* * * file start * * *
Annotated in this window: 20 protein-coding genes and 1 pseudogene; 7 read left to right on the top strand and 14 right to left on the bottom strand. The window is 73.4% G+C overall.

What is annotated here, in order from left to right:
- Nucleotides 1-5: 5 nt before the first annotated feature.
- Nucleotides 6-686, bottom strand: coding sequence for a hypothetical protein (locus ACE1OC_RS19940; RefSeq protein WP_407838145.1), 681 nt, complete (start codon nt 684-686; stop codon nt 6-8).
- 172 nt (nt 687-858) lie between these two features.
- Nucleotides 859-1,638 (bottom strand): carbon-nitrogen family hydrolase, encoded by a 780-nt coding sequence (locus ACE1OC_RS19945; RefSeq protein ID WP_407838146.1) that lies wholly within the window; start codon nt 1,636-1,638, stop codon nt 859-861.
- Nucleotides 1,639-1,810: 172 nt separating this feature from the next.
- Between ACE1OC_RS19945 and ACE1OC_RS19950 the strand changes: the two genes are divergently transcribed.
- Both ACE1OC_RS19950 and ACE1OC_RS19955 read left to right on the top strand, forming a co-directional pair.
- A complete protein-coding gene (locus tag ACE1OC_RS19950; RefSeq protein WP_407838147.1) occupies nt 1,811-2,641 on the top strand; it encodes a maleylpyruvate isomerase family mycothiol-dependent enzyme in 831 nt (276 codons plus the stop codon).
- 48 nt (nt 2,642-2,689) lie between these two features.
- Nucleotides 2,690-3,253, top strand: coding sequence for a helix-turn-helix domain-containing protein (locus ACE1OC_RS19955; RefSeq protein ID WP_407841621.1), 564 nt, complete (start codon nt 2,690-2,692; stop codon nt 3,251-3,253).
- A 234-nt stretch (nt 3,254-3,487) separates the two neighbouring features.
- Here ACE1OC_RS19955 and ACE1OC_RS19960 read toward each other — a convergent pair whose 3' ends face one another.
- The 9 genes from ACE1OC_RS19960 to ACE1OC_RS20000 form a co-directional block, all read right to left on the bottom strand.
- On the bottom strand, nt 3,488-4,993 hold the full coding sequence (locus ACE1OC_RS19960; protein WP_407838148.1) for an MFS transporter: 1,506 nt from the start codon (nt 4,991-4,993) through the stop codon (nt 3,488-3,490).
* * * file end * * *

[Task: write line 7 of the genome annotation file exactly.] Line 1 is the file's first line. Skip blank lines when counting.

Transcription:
- Nucleotides 1,639-1,810: 172 nt separating this feature from the next.